MSNBC's Touré Neblett had another rather telling slip of the tongue - this one of the Freudian variety - on The Cycle Wednesday.
Less than a week after accusing Mitt Romney of engaging in the "niggerization" of Barack Obama, Neblett said, "We have - or the Obama campaign has - succeeded in, or attempted to succeed in, defining Romney early when Romney was undefined for many voters" (video follows with transcript and commentary):
KRYSTAL BALL, CO-HOST: John, I want to switch gears a little bit. You've been somewhat of a skeptic on the impact of political advertisements and negative ads in particular. I read a quote from you calling it pure speculation as to the impact that these ads actually had. I mean, are we wasting billions of dollars that aren't even going to change anyone's mind here?
JOHN SIDES, POLITICAL SCIENCE PROFESSOR, GEORGE WASHINGTON UNIVERSITY: Well, One of the things that's interesting is that political science research into the effect of advertising over time including by my co-author on this book “The Gamble” - Lynn Vavreck of UCLA - has found that the effects of these ads tend to wear off after about a week. And so it really raises the question about what these many, many millions of dollars of spending in June, July and August are really accomplishing. You know, it might be that we should look to October to really identify the actual effects of all this spending.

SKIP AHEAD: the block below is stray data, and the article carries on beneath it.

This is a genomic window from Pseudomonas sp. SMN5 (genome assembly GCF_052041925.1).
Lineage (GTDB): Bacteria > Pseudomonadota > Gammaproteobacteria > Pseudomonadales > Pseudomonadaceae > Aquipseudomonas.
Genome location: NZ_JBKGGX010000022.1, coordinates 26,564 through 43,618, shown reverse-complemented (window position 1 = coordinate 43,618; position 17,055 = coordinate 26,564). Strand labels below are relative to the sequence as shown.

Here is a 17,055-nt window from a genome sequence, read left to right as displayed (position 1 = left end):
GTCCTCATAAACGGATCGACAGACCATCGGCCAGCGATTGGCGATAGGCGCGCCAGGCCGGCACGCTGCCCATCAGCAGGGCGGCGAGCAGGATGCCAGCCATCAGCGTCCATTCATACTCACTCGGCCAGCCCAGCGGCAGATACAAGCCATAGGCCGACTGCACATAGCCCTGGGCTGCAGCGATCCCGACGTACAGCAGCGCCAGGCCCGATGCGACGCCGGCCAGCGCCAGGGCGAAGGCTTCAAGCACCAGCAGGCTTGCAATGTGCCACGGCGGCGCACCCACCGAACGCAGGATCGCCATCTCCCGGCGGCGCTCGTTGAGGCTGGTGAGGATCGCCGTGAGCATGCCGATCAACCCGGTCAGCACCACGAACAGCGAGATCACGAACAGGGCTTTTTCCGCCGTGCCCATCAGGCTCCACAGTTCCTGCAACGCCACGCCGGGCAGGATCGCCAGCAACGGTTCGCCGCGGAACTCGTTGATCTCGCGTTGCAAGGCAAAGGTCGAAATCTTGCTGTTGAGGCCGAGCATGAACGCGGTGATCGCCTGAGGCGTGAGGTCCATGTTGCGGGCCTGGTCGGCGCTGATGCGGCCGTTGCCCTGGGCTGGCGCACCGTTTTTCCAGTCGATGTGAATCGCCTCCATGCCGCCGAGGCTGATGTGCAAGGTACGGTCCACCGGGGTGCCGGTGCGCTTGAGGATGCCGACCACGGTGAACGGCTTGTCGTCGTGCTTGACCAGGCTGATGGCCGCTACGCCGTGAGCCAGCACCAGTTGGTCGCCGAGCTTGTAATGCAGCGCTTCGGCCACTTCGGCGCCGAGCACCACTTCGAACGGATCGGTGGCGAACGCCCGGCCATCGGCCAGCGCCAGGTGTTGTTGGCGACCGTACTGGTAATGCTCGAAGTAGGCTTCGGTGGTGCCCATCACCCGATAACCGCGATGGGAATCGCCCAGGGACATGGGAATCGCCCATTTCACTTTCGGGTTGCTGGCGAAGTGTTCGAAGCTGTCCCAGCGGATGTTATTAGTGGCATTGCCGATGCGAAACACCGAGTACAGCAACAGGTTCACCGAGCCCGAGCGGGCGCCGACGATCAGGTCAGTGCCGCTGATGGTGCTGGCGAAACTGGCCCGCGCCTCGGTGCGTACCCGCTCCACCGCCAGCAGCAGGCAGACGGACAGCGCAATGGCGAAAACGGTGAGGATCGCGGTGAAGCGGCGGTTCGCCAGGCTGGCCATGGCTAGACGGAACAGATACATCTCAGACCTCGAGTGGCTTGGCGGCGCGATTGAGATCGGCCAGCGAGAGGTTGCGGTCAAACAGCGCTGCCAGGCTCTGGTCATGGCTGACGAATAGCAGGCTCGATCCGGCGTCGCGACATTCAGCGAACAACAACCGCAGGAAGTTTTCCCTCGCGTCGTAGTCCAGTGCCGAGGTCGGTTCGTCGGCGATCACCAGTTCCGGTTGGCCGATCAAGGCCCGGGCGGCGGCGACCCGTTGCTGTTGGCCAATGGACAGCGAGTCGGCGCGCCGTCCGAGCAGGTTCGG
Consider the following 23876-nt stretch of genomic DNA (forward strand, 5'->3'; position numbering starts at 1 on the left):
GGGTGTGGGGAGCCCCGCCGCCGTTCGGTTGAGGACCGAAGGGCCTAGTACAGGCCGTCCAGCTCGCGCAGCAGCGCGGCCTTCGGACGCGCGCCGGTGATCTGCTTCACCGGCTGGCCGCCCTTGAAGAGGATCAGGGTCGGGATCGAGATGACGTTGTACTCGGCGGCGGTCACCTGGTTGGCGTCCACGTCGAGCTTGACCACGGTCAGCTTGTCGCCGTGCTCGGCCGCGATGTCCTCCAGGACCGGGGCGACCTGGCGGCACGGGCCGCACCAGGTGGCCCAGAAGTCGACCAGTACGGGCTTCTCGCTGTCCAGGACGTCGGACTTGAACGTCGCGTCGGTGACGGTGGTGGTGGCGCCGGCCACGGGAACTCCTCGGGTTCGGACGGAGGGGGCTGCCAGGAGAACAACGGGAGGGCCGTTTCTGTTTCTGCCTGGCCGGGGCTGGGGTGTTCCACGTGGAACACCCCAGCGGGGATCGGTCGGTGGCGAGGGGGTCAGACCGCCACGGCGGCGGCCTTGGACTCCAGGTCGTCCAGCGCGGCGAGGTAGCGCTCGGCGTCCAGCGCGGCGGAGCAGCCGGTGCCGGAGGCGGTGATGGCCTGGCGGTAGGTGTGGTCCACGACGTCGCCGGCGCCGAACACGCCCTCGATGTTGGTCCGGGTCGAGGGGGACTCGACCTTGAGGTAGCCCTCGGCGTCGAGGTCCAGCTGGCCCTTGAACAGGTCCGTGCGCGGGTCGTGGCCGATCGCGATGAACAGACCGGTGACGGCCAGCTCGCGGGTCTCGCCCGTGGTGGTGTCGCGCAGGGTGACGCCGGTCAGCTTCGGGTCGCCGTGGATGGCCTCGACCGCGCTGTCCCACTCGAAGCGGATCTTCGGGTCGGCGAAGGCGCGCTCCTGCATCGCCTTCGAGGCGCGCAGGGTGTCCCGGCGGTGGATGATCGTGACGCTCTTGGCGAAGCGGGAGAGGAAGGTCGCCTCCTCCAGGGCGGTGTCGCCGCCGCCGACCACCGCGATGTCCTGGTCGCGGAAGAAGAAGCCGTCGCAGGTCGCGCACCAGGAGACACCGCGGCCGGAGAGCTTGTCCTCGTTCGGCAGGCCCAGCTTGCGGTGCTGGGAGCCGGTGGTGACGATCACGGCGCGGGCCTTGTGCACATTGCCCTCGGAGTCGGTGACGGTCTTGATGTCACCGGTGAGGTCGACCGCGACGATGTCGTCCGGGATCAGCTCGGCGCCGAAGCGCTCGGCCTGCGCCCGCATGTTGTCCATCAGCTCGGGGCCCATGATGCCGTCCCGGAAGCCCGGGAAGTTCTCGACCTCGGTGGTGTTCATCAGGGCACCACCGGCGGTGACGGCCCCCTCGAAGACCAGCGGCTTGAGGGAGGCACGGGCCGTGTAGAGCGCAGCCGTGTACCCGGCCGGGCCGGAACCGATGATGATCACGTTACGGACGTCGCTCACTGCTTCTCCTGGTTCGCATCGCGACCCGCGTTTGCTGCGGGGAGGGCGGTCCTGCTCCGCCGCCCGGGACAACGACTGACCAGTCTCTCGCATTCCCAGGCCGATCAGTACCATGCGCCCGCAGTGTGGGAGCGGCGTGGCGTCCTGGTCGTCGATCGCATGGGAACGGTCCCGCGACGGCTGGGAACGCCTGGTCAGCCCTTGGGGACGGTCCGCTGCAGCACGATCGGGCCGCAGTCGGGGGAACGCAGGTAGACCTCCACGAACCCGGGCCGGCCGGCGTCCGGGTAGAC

BALL: So they should all hold all their fire and then release literally a billion dollars worth of ads in the week before the election?
SIDES: That, that's an experiment I'd love to see, but the problem is, you know, no one wants to hold their fire for fear that the other side won't. And so what you have here is sort of an arms race where I think each side feels compelled to blanket the airwaves right now.
TOURE NEBLETT: I mean, there's only 24 hours in a day, Krystal, so even if you unleashed a billion dollars of ads in October, you can't run 25 hours. But I mean we have - or the Obama campaign has - succeeded in, or attempted to succeed in, defining Romney early when Romney was undefined for many voters. So, I mean, that perhaps would be a value of June, July advertising, right?
They say a gaffe is when somebody accidentally tells the truth.
In this case, Neblett was caught being honest for a change as he and all of his colleagues on MSNBC have indeed been attempting to define Romney for the benefit of President Obama.
The folks that head up this farce of a network must be so proud of the propaganda they air day in and day out.